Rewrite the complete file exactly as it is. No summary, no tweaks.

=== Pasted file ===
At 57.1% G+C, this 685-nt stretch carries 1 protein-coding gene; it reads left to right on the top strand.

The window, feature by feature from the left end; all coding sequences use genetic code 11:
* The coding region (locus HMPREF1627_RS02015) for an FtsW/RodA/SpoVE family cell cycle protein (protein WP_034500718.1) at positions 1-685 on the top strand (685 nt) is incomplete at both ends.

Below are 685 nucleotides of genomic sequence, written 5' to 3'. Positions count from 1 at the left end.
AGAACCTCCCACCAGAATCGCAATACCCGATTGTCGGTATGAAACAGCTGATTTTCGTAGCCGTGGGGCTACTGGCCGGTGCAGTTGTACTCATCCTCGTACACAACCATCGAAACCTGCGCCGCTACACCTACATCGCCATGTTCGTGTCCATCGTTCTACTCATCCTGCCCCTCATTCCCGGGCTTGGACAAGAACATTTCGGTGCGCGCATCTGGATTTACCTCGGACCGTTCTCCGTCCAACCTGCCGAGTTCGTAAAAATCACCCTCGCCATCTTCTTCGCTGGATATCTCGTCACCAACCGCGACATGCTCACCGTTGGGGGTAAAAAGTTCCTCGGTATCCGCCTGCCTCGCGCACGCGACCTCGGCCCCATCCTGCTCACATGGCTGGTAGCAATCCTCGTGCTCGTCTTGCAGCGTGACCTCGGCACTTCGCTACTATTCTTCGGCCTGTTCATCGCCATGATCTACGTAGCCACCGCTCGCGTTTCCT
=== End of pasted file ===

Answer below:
At 57.1% G+C, this 685-nt stretch carries 1 protein-coding gene; it reads left to right on the top strand.

The window, feature by feature from the left end; all coding sequences use genetic code 11:
* The coding region (locus HMPREF1627_RS02015) for an FtsW/RodA/SpoVE family cell cycle protein (protein WP_034500718.1) at positions 1-685 on the top strand (685 nt) is incomplete at both ends.

Below are 685 nucleotides of genomic sequence, written 5' to 3'. Positions count from 1 at the left end.
AGAACCTCCCACCAGAATCGCAATACCCGATTGTCGGTATGAAACAGCTGATTTTCGTAGCCGTGGGGCTACTGGCCGGTGCAGTTGTACTCATCCTCGTACACAACCATCGAAACCTGCGCCGCTACACCTACATCGCCATGTTCGTGTCCATCGTTCTACTCATCCTGCCCCTCATTCCCGGGCTTGGACAAGAACATTTCGGTGCGCGCATCTGGATTTACCTCGGACCGTTCTCCGTCCAACCTGCCGAGTTCGTAAAAATCACCCTCGCCATCTTCTTCGCTGGATATCTCGTCACCAACCGCGACATGCTCACCGTTGGGGGTAAAAAGTTCCTCGGTATCCGCCTGCCTCGCGCACGCGACCTCGGCCCCATCCTGCTCACATGGCTGGTAGCAATCCTCGTGCTCGTCTTGCAGCGTGACCTCGGCACTTCGCTACTATTCTTCGGCCTGTTCATCGCCATGATCTACGTAGCCACCGCTCGCGTTTCCT